By Robert J. Romano, JD, LLM, St. John’s University, Senior Writer
On August 23, 2021, the parents of two former Plainfield Central High School (Illinois) freshman football players filed a ten-count civil lawsuit against their school district and three of its football coaches in the U.S. District Court, Northern District of Illinois after they were involved in a hazing episode that included a sexual assault.
As per the complaint, the plaintiffs allege that the defendants, Plainfield Community Consolidated School District 202, and coaches Michael Moderhack, Jon Pereiro and Vincent Vasquez, acted willfully and wantonly in depriving them their constitutionally protected substantive due process rights as guaranteed under 42 U.S.C. § 1983, by knowingly and deliberately allowing these so-called ‘hazing traditions’ to be perpetuated on them as freshman football team members.
The two minor-age plaintiffs, through their individual parents, allege that Plainfield Central High School has had longstanding issues concerning hazing and bullying of a sexual nature regarding its football team. Specifically, a rite of passage known throughout the school’s community as ‘Code Blue’ has allegedly been part of the football team’s culture since around 2014 and requires that all freshman submit to various forms of harassment and assaults “varying in nature from forcing a freshmen to the ground and pushing a broom stick between and through their buttocks resulting in penetration and forcing freshmen to strip and allow themselves to be covered in soap and beaten up in the locker room shower with the water running”.
In addition, it is the plaintiffs’ contention that the coaching staff, defendants Moderhack, Pereiro, and Vasquez, knew that the seniors would subject the incoming freshmen to these hazing rituals but intentionally looked the other way because the acts were considered a ‘team bonding’ exercise wherein the new members would feel as if they were part of the team.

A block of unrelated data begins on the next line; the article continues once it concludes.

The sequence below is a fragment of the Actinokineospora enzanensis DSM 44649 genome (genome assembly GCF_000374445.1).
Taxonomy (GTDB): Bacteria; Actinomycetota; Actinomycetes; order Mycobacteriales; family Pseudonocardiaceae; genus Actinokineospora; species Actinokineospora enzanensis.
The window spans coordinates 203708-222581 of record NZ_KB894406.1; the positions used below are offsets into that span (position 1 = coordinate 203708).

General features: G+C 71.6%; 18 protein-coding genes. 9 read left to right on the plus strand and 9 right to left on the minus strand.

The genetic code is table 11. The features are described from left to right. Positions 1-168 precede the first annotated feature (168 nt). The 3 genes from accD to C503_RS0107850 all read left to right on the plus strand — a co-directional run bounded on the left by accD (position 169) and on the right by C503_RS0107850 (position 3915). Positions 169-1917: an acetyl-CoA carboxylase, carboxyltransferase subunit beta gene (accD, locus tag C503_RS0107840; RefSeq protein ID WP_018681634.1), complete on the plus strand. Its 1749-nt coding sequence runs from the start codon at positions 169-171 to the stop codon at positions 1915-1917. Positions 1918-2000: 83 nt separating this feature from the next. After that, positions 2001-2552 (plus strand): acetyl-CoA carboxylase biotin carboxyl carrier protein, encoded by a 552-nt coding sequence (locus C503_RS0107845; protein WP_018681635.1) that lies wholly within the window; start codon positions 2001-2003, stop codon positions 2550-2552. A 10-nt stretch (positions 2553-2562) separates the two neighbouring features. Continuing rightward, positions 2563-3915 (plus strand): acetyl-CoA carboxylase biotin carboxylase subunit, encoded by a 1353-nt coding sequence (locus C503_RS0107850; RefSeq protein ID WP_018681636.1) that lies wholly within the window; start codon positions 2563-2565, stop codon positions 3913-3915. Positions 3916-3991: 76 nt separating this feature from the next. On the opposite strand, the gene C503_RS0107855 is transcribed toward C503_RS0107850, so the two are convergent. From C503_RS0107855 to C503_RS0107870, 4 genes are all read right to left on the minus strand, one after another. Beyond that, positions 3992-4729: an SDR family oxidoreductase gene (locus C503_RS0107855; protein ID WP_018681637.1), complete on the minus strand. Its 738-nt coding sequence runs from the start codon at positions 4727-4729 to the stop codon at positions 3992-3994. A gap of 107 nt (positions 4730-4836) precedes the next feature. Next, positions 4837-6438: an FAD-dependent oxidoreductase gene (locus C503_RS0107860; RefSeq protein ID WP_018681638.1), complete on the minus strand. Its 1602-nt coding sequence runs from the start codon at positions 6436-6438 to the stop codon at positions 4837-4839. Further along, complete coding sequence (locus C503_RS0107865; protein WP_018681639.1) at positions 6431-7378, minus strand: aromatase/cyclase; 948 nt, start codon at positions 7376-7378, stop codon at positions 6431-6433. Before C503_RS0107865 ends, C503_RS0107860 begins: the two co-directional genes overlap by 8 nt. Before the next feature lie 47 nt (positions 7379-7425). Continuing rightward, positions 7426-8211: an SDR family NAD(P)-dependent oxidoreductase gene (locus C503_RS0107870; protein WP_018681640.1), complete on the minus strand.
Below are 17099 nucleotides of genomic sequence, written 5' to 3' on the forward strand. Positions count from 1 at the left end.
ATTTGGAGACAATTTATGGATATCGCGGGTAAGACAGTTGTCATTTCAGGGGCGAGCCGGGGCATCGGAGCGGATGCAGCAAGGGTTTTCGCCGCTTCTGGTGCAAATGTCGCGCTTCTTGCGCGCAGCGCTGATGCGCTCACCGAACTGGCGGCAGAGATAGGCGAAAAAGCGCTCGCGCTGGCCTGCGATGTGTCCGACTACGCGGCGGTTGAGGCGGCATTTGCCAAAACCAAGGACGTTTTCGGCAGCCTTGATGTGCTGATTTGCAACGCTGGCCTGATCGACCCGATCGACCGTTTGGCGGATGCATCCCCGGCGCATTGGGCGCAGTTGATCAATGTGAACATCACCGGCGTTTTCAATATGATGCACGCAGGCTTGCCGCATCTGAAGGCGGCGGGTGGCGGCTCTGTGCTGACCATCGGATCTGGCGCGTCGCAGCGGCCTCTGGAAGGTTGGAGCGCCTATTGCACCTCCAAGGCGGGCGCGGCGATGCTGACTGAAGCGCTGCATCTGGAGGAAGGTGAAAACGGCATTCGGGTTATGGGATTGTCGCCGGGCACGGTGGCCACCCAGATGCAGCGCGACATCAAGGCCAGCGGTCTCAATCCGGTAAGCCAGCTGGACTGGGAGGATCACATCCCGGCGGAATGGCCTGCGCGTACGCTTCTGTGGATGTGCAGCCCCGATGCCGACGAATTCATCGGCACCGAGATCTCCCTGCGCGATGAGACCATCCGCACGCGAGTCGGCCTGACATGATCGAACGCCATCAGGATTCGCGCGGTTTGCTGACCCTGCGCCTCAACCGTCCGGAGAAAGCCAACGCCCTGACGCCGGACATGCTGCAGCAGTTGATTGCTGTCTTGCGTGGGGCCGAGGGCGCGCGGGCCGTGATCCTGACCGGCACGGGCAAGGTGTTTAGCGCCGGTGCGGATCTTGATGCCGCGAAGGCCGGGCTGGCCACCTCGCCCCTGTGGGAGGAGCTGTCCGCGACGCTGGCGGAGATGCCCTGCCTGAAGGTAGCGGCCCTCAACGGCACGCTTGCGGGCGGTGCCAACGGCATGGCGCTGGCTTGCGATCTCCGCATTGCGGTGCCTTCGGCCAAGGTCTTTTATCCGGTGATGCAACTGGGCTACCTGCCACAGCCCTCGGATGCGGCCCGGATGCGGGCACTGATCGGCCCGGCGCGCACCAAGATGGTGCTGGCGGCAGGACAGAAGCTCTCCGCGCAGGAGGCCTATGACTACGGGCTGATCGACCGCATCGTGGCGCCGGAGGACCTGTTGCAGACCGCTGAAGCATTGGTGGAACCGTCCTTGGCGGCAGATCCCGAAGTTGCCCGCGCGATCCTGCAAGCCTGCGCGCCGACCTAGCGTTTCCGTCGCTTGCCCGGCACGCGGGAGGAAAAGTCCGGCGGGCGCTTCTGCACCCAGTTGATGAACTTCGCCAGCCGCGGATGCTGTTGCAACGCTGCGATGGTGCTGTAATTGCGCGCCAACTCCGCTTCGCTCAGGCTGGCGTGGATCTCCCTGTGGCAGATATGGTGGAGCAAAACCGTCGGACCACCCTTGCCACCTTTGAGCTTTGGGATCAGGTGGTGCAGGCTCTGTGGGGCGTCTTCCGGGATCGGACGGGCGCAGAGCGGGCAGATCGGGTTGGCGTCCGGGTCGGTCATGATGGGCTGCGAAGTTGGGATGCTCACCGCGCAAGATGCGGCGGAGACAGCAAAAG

On October 14, 2021, the defendants, in accordance with Federal Rule of Civil Procedure 12(b)(6), moved to dismiss the plaintiffs’ complaint in its entirety. The School District’s and coaches’ various arguments for dismissal were that a) the plaintiffs failed to sufficiently allege that the coaches’ indifference to the hazing rose to the level of willful and wanton misconduct, b) the Illinois Tort Immunity Act allows the School District the benefit of immunity and the coaches the benefit of qualified immunity for any alleged constitutional claims, c) the one-year statute of limitations bars the lawsuit, and d) the plaintiffs failed to allege facts that plausibly state a claim for a violation of their substantive or procedural due process rights.
Three months after its filing, on January 19, 2022, Federal District Court Judge Charles P. Kocoras, granted the motion to dismiss, finding the plaintiffs failed to demonstrate how the alleged harm and was caused by the school district. Judge Kocoras indicated that the Court is bound to case precedent and identified several matters wherein a school’s failure to keep students safe from bullying, harassing, and assaulting each other is not a “state-created danger.” Noting, that its only in instances where a school employee actually participates in or actively encourages the assaults that a school district would be held accountable.
The District Court based its decision on the fact that although the Due Process Clause of the Fourteenth Amendment “is a restraint upon governmental action . . . it does not impose a duty on the state to protect against injuries inflicted by private actors.” Continuing, the Court when on to state that the purpose of the Due Process Clause is “to protect the people from the State, not to ensure that the State protect[s] them from each other.” In other words, the state does not have a duty to protect against acts which are considered of ‘private violence’.
The District Court did mention the ‘DeShaney Exception’ that applies when the state creates the danger, but noted that under this exception, “a plaintiff must show that the state affirmatively placed him in a position of danger and that the state’s failure to protect him from that danger was the proximate cause of his injury.” The Court went on to note that “Only the most egregious official conduct will satisfy this stringent inquiry,” and that “Making a bad decision, or even acting negligently, does not suffice to establish egregious behavior shocking enough to result in a constitutional violation.
Interestingly, Judge Kocoras did recognize “that the line between action and inaction (by a school district and coaches) is not always easily drawn.” He continued, stating that in this matter, “the plaintiffs’ complaint focuses on the defendant coaches’ inaction (i.e., failed to observe and monitor the Doe children and the locker room; failed to follow District policies), and that failing to prevent the harm is simply not the same as creating or increasing the risk of harm, which is a fundamental requirement for this type of substantive due process claim.”
In reality, what Judge Kocoras is saying is that when it comes to minor children knowingly being assaulted in a sexual nature with a broomstick, it is easier to find that any indifference or inaction should be “swept under the rug,” than it is to hold those who consciously stood by and did nothing accountable.